Tuna Nicoise Sandwiches


The girls and I just returned from a week of R&R in Florida with my parents (and a big 70th bday celebration for my mom…Happy Birthday Mom!!).  Beach time was definitely maximized:  long morning walks, shelling with the girls, afternoon picnics, sunset cocktails.  On our last day my dad picked up sub sandwiches for our final beach picnic.  I hadn’t had a decent sub in years (I said decent….Subway does not count!).  The UK does lots of things well, but submarine sandwiches it does not.


A sub (or “submarine” as formally known) is a baguette or similar large roll, filled with various meats and cheeses, topped with veggies and finished with a vinaigrette, mustard or mayo.  Fillings are generous, heaping, piled atop each other.  They are great for picnics as you can make one large sandwich that feeds four.  I also like them for a casual dinner or weekend lunch.

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This tuna nicoise sub (or “baguette” for you fancy folks) has the typical components of a nicoise salad – tuna, eggs, olives, tomatoes and a vinaigrette.  It’s anything but a boring sandwich.  Best part, it should be made about 2 hours ahead of time, so prepare it before you head off to your picnic and by the time you’re ready to eat the flavors will have blended nicely.

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I realize that posting a picnic item is a bit unseasonal, but this is definitely a year-round item….and don’t forget about this once the weather does warm up a bit, the snow melts, and you’re packing your first picnic of the season.  Or just lay a blanket in the living room!


Tuna Nicoise Baguette (serves 4)

Note: For perfectly hard-boiled eggs, follow these instructions from The Gourmet Cookbook.  Combine eggs (you can make more than just the two for this recipe – make extra for egg salad or for snacks) and cold water to cover by 1.5 inches (4 cm) in a saucepan and bring to a rolling boil, partially covered.  Reduce heat to low, cover pan completely, and cook eggs for 30 seconds.  Remove pan from heat and let eggs stand in hot water, covered, for 15 minutes.  Drain eggs in a colander and run cold water over them for about 5 minutes (or place in a bowl with cold water and ice for 5 minutes) to stop the cooking.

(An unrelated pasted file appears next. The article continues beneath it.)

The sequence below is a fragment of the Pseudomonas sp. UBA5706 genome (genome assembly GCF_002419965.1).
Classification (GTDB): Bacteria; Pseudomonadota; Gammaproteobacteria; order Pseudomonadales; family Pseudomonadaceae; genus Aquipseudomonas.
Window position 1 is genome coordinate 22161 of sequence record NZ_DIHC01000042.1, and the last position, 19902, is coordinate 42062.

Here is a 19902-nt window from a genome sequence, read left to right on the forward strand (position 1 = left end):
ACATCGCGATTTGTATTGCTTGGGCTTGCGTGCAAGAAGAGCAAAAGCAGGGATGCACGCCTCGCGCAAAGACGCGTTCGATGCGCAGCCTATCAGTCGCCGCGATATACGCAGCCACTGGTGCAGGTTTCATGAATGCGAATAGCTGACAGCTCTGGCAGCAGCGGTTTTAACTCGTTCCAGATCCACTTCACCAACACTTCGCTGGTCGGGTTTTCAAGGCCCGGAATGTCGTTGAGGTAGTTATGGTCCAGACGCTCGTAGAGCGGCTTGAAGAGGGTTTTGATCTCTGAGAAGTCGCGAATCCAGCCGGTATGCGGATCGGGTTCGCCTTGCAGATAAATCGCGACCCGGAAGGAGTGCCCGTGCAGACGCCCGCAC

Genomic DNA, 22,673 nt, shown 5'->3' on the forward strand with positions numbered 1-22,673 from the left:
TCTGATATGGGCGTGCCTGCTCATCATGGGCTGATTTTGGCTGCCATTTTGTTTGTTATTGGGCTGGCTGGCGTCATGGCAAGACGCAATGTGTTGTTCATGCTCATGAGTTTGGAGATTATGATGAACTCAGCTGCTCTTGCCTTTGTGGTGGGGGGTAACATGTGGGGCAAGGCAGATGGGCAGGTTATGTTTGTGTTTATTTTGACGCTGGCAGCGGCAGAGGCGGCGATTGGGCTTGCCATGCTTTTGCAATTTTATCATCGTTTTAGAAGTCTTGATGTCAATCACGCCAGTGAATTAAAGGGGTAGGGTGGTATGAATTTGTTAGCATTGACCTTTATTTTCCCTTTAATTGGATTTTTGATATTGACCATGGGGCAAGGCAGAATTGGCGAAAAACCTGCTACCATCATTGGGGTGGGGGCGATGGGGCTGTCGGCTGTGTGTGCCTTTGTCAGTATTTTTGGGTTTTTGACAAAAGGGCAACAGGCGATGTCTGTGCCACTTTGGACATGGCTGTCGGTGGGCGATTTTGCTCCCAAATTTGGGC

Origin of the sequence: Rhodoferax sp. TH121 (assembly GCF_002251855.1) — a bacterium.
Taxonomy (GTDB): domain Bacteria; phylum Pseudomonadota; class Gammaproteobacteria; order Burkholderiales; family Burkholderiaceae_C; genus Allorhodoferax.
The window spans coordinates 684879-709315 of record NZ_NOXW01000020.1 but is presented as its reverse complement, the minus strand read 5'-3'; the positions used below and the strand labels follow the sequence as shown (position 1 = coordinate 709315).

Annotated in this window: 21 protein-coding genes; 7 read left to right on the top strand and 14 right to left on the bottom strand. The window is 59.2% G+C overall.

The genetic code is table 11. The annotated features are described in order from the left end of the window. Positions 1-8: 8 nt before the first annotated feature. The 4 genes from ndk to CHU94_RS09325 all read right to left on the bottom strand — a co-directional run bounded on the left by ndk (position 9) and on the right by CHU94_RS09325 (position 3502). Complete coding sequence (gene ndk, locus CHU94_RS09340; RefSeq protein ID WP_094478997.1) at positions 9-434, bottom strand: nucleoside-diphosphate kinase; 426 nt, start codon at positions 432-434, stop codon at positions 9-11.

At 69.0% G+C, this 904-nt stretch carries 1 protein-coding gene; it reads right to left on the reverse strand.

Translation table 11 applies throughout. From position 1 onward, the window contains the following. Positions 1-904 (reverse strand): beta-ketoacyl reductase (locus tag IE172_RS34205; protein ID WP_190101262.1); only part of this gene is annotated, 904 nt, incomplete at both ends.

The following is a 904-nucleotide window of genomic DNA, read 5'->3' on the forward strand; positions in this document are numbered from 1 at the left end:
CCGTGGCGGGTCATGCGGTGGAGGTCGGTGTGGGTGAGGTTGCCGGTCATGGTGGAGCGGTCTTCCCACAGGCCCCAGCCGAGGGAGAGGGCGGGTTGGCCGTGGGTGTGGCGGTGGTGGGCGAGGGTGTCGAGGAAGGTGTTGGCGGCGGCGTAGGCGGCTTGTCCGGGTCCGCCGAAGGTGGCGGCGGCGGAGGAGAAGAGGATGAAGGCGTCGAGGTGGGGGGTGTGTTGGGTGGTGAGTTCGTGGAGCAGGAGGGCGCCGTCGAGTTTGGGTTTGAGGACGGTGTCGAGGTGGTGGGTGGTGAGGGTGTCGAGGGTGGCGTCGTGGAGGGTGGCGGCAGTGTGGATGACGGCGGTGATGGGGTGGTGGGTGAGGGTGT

1 tablespoon red wine vinegar

1/2 teaspoon Dijon mustard

1/2 teaspoon salt

1/4 teaspoon pepper

3 tablespoons olive oil

1 baguette, approximately 18″ (45 cm) long (about 400 grams or slightly less than 1 lb)

12 ounces (340 grams) canned/tinned tuna packed in oil or water, drained well

1 small green pepper, sliced into rings (if rings too large, cut in half)

1 small red onion, sliced into rings

2 hard-boiled eggs, sliced

1 cup (120 grams) chopped kalamata olives

1 tomato, thinly sliced

In a small bowl, whisk together the red wine vinegar, mustard, salt and pepper until mustard is dissolved.  Continue whisking while slowly drizzling in the olive oil to make a vinaigrette.  Set aside.

Slice the baguette horizontally into 2 pieces.  Tear out some of the soft bread in the center of each side, making a slight well in the bread.  Place the tuna, green pepper, onion, eggs, olives and tomato on the bottom side of the bread in that order.  There will be a lot of toppings, but they’ll compress when wrapped with plastic wrap.  Drizzle the vinaigrette over the vegetables, top with the second piece of bread, and wrap tightly in plastic wrap.  Let stand at room temperature for 2 hours before serving.

Cut into 4 sandwiches and serve (I cut into 6 sandwiches as I knew my kids would want a smaller sandwich, but for 4 adults, cut into 4 sandwiches).  Best served after it’s sat for 2 hours, as it allows time for the flavors to blend, but can be eaten sooner if short on time or even save it until the next day, though may be slightly soggy on the bottom.  I realize that latter doesn’t sound remotely appetizing, but honestly I had it for lunch the next day and it was still delicious and only the slightest bit soggy.

Adapted from Alton Brown

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